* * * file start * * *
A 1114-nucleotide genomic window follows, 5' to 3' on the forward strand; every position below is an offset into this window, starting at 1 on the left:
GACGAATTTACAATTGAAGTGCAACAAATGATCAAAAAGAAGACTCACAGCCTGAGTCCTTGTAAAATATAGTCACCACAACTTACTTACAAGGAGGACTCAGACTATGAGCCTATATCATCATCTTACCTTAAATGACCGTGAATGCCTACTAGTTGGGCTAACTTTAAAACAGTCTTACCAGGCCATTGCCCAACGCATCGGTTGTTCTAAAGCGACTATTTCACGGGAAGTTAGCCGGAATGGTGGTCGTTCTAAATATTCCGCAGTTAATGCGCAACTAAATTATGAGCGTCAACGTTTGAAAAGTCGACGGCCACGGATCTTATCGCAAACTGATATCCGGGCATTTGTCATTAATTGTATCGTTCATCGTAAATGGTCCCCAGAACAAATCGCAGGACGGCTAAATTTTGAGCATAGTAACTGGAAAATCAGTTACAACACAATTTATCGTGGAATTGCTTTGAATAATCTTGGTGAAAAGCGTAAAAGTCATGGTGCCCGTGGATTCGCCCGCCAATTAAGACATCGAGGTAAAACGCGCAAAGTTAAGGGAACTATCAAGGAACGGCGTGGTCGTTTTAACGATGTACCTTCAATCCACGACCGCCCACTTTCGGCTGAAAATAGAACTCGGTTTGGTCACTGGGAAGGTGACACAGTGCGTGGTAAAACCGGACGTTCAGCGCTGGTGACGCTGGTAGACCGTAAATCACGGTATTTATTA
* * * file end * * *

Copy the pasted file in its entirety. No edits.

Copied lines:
A 1114-nucleotide genomic window follows, 5' to 3' on the forward strand; every position below is an offset into this window, starting at 1 on the left:
GACGAATTTACAATTGAAGTGCAACAAATGATCAAAAAGAAGACTCACAGCCTGAGTCCTTGTAAAATATAGTCACCACAACTTACTTACAAGGAGGACTCAGACTATGAGCCTATATCATCATCTTACCTTAAATGACCGTGAATGCCTACTAGTTGGGCTAACTTTAAAACAGTCTTACCAGGCCATTGCCCAACGCATCGGTTGTTCTAAAGCGACTATTTCACGGGAAGTTAGCCGGAATGGTGGTCGTTCTAAATATTCCGCAGTTAATGCGCAACTAAATTATGAGCGTCAACGTTTGAAAAGTCGACGGCCACGGATCTTATCGCAAACTGATATCCGGGCATTTGTCATTAATTGTATCGTTCATCGTAAATGGTCCCCAGAACAAATCGCAGGACGGCTAAATTTTGAGCATAGTAACTGGAAAATCAGTTACAACACAATTTATCGTGGAATTGCTTTGAATAATCTTGGTGAAAAGCGTAAAAGTCATGGTGCCCGTGGATTCGCCCGCCAATTAAGACATCGAGGTAAAACGCGCAAAGTTAAGGGAACTATCAAGGAACGGCGTGGTCGTTTTAACGATGTACCTTCAATCCACGACCGCCCACTTTCGGCTGAAAATAGAACTCGGTTTGGTCACTGGGAAGGTGACACAGTGCGTGGTAAAACCGGACGTTCAGCGCTGGTGACGCTGGTAGACCGTAAATCACGGTATTTATTA